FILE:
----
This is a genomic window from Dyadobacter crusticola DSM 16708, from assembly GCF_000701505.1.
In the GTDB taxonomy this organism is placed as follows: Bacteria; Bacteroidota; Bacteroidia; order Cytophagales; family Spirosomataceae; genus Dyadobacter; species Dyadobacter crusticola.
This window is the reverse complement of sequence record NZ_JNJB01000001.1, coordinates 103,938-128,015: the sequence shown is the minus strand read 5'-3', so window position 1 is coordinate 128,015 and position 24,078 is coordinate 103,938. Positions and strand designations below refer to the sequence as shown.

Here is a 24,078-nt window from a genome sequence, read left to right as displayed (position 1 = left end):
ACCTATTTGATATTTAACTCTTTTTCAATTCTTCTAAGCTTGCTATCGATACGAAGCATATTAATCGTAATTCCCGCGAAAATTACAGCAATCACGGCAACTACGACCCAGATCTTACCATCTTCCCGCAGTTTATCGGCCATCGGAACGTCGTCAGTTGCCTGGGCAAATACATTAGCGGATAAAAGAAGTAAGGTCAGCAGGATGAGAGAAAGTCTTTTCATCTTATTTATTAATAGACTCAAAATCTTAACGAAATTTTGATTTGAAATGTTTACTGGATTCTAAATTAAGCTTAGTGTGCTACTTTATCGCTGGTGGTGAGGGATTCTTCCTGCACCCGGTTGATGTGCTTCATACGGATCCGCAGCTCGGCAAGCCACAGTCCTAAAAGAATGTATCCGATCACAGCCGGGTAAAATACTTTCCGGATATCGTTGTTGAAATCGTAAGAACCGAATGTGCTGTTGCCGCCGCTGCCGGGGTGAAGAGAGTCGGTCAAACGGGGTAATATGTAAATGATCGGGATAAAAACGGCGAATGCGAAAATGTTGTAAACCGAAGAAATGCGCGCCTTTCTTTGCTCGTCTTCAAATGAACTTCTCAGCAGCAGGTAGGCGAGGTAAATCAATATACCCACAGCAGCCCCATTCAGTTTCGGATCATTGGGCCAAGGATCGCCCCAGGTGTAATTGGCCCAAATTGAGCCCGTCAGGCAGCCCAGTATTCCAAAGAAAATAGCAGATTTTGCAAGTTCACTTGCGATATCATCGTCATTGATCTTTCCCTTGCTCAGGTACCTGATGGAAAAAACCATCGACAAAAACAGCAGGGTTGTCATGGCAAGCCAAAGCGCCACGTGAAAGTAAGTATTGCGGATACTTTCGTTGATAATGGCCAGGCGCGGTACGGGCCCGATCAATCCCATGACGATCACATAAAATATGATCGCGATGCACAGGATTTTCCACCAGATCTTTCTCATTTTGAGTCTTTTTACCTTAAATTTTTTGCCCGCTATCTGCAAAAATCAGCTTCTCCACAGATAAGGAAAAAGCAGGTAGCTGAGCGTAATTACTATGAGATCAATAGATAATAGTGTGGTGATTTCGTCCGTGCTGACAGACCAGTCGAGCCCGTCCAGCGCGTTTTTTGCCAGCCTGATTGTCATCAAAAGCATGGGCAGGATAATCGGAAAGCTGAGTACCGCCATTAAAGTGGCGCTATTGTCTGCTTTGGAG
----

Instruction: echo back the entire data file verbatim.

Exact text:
This is a genomic window from Dyadobacter crusticola DSM 16708, from assembly GCF_000701505.1.
In the GTDB taxonomy this organism is placed as follows: Bacteria; Bacteroidota; Bacteroidia; order Cytophagales; family Spirosomataceae; genus Dyadobacter; species Dyadobacter crusticola.
This window is the reverse complement of sequence record NZ_JNJB01000001.1, coordinates 103,938-128,015: the sequence shown is the minus strand read 5'-3', so window position 1 is coordinate 128,015 and position 24,078 is coordinate 103,938. Positions and strand designations below refer to the sequence as shown.

Here is a 24,078-nt window from a genome sequence, read left to right as displayed (position 1 = left end):
ACCTATTTGATATTTAACTCTTTTTCAATTCTTCTAAGCTTGCTATCGATACGAAGCATATTAATCGTAATTCCCGCGAAAATTACAGCAATCACGGCAACTACGACCCAGATCTTACCATCTTCCCGCAGTTTATCGGCCATCGGAACGTCGTCAGTTGCCTGGGCAAATACATTAGCGGATAAAAGAAGTAAGGTCAGCAGGATGAGAGAAAGTCTTTTCATCTTATTTATTAATAGACTCAAAATCTTAACGAAATTTTGATTTGAAATGTTTACTGGATTCTAAATTAAGCTTAGTGTGCTACTTTATCGCTGGTGGTGAGGGATTCTTCCTGCACCCGGTTGATGTGCTTCATACGGATCCGCAGCTCGGCAAGCCACAGTCCTAAAAGAATGTATCCGATCACAGCCGGGTAAAATACTTTCCGGATATCGTTGTTGAAATCGTAAGAACCGAATGTGCTGTTGCCGCCGCTGCCGGGGTGAAGAGAGTCGGTCAAACGGGGTAATATGTAAATGATCGGGATAAAAACGGCGAATGCGAAAATGTTGTAAACCGAAGAAATGCGCGCCTTTCTTTGCTCGTCTTCAAATGAACTTCTCAGCAGCAGGTAGGCGAGGTAAATCAATATACCCACAGCAGCCCCATTCAGTTTCGGATCATTGGGCCAAGGATCGCCCCAGGTGTAATTGGCCCAAATTGAGCCCGTCAGGCAGCCCAGTATTCCAAAGAAAATAGCAGATTTTGCAAGTTCACTTGCGATATCATCGTCATTGATCTTTCCCTTGCTCAGGTACCTGATGGAAAAAACCATCGACAAAAACAGCAGGGTTGTCATGGCAAGCCAAAGCGCCACGTGAAAGTAAGTATTGCGGATACTTTCGTTGATAATGGCCAGGCGCGGTACGGGCCCGATCAATCCCATGACGATCACATAAAATATGATCGCGATGCACAGGATTTTCCACCAGATCTTTCTCATTTTGAGTCTTTTTACCTTAAATTTTTTGCCCGCTATCTGCAAAAATCAGCTTCTCCACAGATAAGGAAAAAGCAGGTAGCTGAGCGTAATTACTATGAGATCAATAGATAATAGTGTGGTGATTTCGTCCGTGCTGACAGACCAGTCGAGCCCGTCCAGCGCGTTTTTTGCCAGCCTGATTGTCATCAAAAGCATGGGCAGGATAATCGGAAAGCTGAGTACCGCCATTAAAGTGGCGCTATTGTCTGCTTTGGAG